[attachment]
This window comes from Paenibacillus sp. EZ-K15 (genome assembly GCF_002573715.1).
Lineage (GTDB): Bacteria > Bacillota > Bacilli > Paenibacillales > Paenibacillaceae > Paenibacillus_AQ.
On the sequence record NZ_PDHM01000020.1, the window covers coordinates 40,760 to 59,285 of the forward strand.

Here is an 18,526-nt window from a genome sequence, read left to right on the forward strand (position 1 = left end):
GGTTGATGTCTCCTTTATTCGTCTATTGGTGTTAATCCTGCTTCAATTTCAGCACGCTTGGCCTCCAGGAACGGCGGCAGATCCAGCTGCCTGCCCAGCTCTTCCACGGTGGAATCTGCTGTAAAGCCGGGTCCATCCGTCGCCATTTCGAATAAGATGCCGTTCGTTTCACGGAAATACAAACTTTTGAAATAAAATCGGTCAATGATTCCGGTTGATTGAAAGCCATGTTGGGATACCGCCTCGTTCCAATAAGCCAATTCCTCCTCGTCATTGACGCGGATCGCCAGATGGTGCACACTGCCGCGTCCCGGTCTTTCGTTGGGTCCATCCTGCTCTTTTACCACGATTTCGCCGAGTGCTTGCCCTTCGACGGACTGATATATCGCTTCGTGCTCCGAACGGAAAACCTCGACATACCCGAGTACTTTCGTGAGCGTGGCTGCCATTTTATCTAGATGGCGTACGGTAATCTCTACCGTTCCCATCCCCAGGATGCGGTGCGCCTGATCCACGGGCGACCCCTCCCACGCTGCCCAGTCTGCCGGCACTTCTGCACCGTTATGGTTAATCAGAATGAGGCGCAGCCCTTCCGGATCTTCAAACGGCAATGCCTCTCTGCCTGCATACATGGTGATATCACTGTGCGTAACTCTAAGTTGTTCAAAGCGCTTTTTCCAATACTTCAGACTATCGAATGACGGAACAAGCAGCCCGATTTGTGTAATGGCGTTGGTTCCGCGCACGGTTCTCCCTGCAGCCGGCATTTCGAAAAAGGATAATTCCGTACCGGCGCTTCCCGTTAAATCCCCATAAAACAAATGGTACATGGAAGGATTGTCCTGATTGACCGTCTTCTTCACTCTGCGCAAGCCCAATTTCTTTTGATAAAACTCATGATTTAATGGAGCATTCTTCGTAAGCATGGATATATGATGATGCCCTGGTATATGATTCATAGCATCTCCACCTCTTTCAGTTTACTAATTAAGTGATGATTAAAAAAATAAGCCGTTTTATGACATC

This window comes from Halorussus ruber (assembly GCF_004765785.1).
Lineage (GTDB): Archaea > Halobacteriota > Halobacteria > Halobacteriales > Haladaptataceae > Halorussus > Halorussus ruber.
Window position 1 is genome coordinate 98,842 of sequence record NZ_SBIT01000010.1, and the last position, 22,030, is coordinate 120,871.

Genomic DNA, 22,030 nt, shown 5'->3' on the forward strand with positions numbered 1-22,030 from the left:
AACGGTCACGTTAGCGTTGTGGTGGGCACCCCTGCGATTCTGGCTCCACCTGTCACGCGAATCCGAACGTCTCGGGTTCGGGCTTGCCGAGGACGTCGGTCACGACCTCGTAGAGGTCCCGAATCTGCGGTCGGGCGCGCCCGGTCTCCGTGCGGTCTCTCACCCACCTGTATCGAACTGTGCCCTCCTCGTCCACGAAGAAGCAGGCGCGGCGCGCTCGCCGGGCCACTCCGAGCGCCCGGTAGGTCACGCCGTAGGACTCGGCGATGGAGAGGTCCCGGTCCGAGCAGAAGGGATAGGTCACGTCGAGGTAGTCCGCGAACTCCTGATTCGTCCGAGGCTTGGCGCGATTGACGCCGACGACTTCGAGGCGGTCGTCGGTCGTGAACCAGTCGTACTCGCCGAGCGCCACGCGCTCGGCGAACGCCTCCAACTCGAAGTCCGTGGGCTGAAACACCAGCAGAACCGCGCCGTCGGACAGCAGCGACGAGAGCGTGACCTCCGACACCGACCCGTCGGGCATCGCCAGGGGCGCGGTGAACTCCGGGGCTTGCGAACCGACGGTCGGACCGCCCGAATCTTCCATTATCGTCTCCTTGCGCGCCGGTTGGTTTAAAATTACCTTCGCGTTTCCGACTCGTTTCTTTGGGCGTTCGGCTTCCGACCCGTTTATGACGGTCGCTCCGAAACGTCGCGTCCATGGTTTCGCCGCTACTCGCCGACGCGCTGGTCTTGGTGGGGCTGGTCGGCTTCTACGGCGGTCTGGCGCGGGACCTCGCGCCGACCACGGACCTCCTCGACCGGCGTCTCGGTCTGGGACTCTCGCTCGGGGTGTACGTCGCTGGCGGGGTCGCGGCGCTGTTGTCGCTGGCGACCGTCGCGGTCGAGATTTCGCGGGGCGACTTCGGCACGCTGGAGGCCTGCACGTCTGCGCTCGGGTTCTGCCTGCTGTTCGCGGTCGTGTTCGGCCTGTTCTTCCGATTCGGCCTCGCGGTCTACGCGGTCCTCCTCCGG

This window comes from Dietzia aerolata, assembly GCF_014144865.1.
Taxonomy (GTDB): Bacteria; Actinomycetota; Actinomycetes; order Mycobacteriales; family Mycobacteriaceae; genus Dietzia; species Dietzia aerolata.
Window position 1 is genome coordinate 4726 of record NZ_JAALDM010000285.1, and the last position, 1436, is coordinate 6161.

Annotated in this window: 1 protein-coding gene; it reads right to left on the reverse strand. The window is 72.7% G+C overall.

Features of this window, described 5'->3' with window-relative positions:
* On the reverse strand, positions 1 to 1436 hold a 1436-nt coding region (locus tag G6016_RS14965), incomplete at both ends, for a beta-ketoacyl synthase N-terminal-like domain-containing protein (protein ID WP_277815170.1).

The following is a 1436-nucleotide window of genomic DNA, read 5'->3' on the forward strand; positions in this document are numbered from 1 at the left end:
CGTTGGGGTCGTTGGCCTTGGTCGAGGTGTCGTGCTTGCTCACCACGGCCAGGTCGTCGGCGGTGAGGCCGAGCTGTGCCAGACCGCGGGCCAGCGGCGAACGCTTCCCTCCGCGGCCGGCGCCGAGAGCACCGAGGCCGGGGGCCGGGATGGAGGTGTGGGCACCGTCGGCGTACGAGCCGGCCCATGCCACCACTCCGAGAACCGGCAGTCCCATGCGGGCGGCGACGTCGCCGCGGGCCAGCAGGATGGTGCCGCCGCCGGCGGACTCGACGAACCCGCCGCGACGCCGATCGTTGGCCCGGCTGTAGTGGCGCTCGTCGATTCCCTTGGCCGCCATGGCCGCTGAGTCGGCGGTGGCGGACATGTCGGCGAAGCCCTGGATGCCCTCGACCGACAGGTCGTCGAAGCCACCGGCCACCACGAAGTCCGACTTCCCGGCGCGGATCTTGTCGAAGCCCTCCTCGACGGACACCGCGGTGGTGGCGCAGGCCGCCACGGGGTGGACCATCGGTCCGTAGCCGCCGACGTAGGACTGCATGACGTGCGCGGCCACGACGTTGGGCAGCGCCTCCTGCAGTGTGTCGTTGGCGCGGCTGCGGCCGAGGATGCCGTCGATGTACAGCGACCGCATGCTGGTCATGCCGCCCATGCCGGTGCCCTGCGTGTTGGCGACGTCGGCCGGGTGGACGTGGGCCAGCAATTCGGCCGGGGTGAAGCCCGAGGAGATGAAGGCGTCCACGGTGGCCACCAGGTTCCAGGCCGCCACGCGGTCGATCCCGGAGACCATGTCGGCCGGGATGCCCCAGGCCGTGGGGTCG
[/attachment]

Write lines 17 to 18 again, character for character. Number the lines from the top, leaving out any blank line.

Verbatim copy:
The following is a 1436-nucleotide window of genomic DNA, read 5'->3' on the forward strand; positions in this document are numbered from 1 at the left end:
CGTTGGGGTCGTTGGCCTTGGTCGAGGTGTCGTGCTTGCTCACCACGGCCAGGTCGTCGGCGGTGAGGCCGAGCTGTGCCAGACCGCGGGCCAGCGGCGAACGCTTCCCTCCGCGGCCGGCGCCGAGAGCACCGAGGCCGGGGGCCGGGATGGAGGTGTGGGCACCGTCGGCGTACGAGCCGGCCCATGCCACCACTCCGAGAACCGGCAGTCCCATGCGGGCGGCGACGTCGCCGCGGGCCAGCAGGATGGTGCCGCCGCCGGCGGACTCGACGAACCCGCCGCGACGCCGATCGTTGGCCCGGCTGTAGTGGCGCTCGTCGATTCCCTTGGCCGCCATGGCCGCTGAGTCGGCGGTGGCGGACATGTCGGCGAAGCCCTGGATGCCCTCGACCGACAGGTCGTCGAAGCCACCGGCCACCACGAAGTCCGACTTCCCGGCGCGGATCTTGTCGAAGCCCTCCTCGACGGACACCGCGGTGGTGGCGCAGGCCGCCACGGGGTGGACCATCGGTCCGTAGCCGCCGACGTAGGACTGCATGACGTGCGCGGCCACGACGTTGGGCAGCGCCTCCTGCAGTGTGTCGTTGGCGCGGCTGCGGCCGAGGATGCCGTCGATGTACAGCGACCGCATGCTGGTCATGCCGCCCATGCCGGTGCCCTGCGTGTTGGCGACGTCGGCCGGGTGGACGTGGGCCAGCAATTCGGCCGGGGTGAAGCCCGAGGAGATGAAGGCGTCCACGGTGGCCACCAGGTTCCAGGCCGCCACGCGGTCGATCCCGGAGACCATGTCGGCCGGGATGCCCCAGGCCGTGGGGTCG